Nifty little column I ran across & thought you might like. A whip-smart yet gentle-hearted critique of our digital world by an analog holdout. I was not surprised to find out at the end of the article that she’s got a bachelor’s in philosophy. The last two paragraphs are the best — also I like what she says about thoughts having an incubation period. That’s exactly true & part of why I carry a notebook with me — you need to get them before they get away, and so you can grow them properly to use for later. Notebooks are tools for rational thought, for musing, for sanity (in my case, anyway.) What about you? If you use pen/pencil & paper, why & how do you use them?

Do you have a notebook?

Excluded Middles
By AVERILL PIZARRO
September 14, 2011, 3:56am

MANILA, Philippines — I was in a job interview once, and the prospective employer asked what seemed to me to be a most obvious question: “Do you have a notebook?”

“Why of course, sir,” I said, holding up the proud Moleskine imitation I had in my hand. “Right here.”

The man laughed. “Old school,” he said. “I meant, do you have a laptop?”

“Oh. Right.” He was 30 years older than me, and I was old school. I felt bad.

When I was about seven years old, my parents put me through this summer writing workshop. There I was taught that writers always keep writers’ notebooks, a handy dandy thing made of actual paper on which you scribble a thought that comes to mind while you’re standing in line at the grocery store. Or when you hear a good sentence from a person you’re talking to, or from a movie, that which evokes a strong image or falls real nice on the ears when said out loud, or which, when the implications are explored, offer some pretty substantial food for thought. “All you have to do is write one true sentence,” Hemingway once wrote in his memoirs. “Write the truest sentence that you know.”

The point was that you kept a notebook to record your thoughts because thoughts have a short shelf-life, and they expire when they aren’t acted upon. You forget them and lose them forever if you don’t write them down right away. Thoughts are difficult to reproduce: they are the evocations of a precise set of circumstances, borne from a lifetime of unique associations. One novel thought comes to mind only because you are here now, and you may never have it anywhere else. A novelist once said that you don’t produce your thoughts; your thoughts come and visit you when you are in the right place at the right time. So you must write them down before they leave you for good.

The other point was that you kept a notebook to record your thoughts because most thoughts are raw. Thoughts are curious things: they are fleeting, yes, but they also have incubation periods. You have to capture them, and then water them and let them unfold, let them grow before they are ripe for sharing. You have to let yourself grow up and see their implications, let yourself grow up and hear, and actually listen to people whose thoughts are incompatible with your own.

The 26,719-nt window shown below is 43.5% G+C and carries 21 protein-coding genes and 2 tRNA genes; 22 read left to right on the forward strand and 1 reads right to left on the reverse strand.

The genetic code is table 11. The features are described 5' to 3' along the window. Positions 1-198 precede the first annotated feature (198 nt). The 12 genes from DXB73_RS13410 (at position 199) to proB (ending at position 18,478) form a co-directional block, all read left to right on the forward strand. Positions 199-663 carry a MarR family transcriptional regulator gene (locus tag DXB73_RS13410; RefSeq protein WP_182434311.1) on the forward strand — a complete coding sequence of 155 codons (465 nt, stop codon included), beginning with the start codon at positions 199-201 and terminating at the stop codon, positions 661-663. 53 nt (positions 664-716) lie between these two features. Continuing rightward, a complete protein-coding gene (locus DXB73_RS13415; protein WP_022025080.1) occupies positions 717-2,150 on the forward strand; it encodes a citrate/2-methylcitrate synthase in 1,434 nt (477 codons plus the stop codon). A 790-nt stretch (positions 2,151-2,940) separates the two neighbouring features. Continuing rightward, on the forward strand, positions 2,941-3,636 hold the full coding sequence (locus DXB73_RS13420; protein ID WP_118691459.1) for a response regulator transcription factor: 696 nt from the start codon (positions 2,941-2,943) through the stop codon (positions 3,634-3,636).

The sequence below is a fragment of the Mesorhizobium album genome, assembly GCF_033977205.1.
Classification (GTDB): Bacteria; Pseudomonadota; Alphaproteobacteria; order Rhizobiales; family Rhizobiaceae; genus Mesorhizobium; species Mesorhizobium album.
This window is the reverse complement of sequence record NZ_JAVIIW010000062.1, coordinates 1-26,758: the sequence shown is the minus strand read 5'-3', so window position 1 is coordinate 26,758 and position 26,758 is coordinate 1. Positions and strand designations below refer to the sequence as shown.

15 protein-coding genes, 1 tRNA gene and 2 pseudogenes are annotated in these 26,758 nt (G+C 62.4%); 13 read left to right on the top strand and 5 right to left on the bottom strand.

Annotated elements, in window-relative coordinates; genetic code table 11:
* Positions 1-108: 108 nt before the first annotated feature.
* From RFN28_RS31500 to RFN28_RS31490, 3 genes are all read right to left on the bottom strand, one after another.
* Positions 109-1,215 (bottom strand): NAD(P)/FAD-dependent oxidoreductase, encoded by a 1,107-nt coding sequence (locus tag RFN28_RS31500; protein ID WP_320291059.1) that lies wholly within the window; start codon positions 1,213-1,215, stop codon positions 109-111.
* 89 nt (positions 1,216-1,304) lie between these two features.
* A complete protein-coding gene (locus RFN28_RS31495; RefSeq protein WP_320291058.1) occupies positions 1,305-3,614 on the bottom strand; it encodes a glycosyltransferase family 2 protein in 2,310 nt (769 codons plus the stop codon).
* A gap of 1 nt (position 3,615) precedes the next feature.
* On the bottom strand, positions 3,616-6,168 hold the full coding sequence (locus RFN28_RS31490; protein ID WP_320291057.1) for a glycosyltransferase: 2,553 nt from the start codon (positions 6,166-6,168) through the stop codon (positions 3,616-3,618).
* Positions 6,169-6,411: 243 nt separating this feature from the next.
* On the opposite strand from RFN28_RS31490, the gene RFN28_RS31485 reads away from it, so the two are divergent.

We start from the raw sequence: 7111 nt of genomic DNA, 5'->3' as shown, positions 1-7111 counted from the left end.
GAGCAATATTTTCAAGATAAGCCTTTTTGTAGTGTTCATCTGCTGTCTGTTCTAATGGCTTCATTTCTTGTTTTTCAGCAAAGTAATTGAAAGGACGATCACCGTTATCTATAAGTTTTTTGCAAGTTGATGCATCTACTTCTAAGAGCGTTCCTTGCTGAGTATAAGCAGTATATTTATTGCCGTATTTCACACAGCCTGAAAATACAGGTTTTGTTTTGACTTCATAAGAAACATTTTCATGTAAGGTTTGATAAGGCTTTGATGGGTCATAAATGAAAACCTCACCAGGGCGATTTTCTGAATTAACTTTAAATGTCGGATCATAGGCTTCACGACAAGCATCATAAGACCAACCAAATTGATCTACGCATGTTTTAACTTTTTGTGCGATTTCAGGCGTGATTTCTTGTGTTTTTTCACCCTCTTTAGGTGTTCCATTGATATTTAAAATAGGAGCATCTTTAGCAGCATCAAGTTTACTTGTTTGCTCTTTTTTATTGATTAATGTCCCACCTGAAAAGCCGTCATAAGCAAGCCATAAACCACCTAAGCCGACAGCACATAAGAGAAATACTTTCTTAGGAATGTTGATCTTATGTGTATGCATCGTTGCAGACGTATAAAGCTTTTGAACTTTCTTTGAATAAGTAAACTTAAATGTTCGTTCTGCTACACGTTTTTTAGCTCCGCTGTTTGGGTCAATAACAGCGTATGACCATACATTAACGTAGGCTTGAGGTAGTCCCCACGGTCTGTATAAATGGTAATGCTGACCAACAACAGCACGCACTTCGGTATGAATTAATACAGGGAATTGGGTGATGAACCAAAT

Now I have nothing against tablets and little laptops. They’re light and functional and convenient, they make you work faster and more efficiently, they make content easily accessible. But it makes me really sad when I think that a few generations from now, people won’t even know how to write longhand. They will be so dependent on electricity and batteries and fancy digital things that they will never know the simplicity of ink on paper. They won’t have the pleasure of feeling the texture of paper against their skin, of seeing the inflections of mood and the little hesitations from telltale ink blots and the varying pressures of pen on paper. (Or maybe I just need to learn to love trees more. I don’t know.)

The other grudge I hold against paperless writing technology is the “instant publishing” option that it offers. Everything is suddenly public domain. There are no private thoughts. We think that just because we are thinking something, it means that we’re allowed to post it.

I have a Twitter account myself, and I know only too well the temptation of real-time self-narration – we disclose far too many personal details for all the world to read, if the world cared at all. (I submit to you that you only realize how much information about yourself you disclose online when a creepy stranger who reads your blog says it back to you in person. Just think how many inappropriate details you know about your ex-boyfriend’s new girlfriend just because you stalk her on the internet!)

And we think we can say all the mean, rude and inappropriate things because the internet is a free world and it requires no accountability. It’s all about putting on a good show, about projecting an online version of you. It’s all a performance. Maybe it’s the media’s fault. Maybe it’s all the glamour of fame and power and all the Hollywood gossip shows that disclose all the juicy details. Everyone wants to be famous, but nobody wants to be responsible.

Somewhere along the way we’ve lost the value of privacy, of silence, of prudence. We’ve lost the pleasure of writing for the self, of the comfort of solitude, of being alone with a word or a thought, and holding it in one’s mind, like a precious secret, because it is too valuable to just give away for free.

We are afraid of not having an audience, of not having eyes looking at us. We are afraid of being alone. We have become a lonely and haunted generation, because the point is that you keep a notebook because thinking and writing are pleasures in themselves, to be enjoyed in themselves, and you don’t need another person to “like” them for them to be so.

The author is a B.S. Philosophy graduate at the University of the Philippines-Diliman.

(ht:notebook stories)

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